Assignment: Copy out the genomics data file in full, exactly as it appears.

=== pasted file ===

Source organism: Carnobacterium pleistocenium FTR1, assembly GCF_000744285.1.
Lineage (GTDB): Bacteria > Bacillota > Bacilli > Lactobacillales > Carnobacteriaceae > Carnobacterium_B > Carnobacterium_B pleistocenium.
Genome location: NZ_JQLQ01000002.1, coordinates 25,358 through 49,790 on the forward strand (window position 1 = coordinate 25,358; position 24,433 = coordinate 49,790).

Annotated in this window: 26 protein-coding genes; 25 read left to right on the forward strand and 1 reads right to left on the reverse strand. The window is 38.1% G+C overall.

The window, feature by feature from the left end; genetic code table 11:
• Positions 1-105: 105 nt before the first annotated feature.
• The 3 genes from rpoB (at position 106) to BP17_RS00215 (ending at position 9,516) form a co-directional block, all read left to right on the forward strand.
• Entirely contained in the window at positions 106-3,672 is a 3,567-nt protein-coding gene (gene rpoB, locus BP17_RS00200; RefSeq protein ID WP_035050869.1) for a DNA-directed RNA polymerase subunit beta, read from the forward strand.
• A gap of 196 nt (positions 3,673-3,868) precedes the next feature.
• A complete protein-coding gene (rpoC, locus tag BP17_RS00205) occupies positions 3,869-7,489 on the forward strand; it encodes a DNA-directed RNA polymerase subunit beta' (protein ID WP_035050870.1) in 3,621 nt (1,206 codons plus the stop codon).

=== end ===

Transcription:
Source organism: Carnobacterium pleistocenium FTR1, assembly GCF_000744285.1.
Lineage (GTDB): Bacteria > Bacillota > Bacilli > Lactobacillales > Carnobacteriaceae > Carnobacterium_B > Carnobacterium_B pleistocenium.
Genome location: NZ_JQLQ01000002.1, coordinates 25,358 through 49,790 on the forward strand (window position 1 = coordinate 25,358; position 24,433 = coordinate 49,790).

Annotated in this window: 26 protein-coding genes; 25 read left to right on the forward strand and 1 reads right to left on the reverse strand. The window is 38.1% G+C overall.

The window, feature by feature from the left end; genetic code table 11:
• Positions 1-105: 105 nt before the first annotated feature.
• The 3 genes from rpoB (at position 106) to BP17_RS00215 (ending at position 9,516) form a co-directional block, all read left to right on the forward strand.
• Entirely contained in the window at positions 106-3,672 is a 3,567-nt protein-coding gene (gene rpoB, locus BP17_RS00200; RefSeq protein ID WP_035050869.1) for a DNA-directed RNA polymerase subunit beta, read from the forward strand.
• A gap of 196 nt (positions 3,673-3,868) precedes the next feature.
• A complete protein-coding gene (rpoC, locus tag BP17_RS00205) occupies positions 3,869-7,489 on the forward strand; it encodes a DNA-directed RNA polymerase subunit beta' (protein ID WP_035050870.1) in 3,621 nt (1,206 codons plus the stop codon).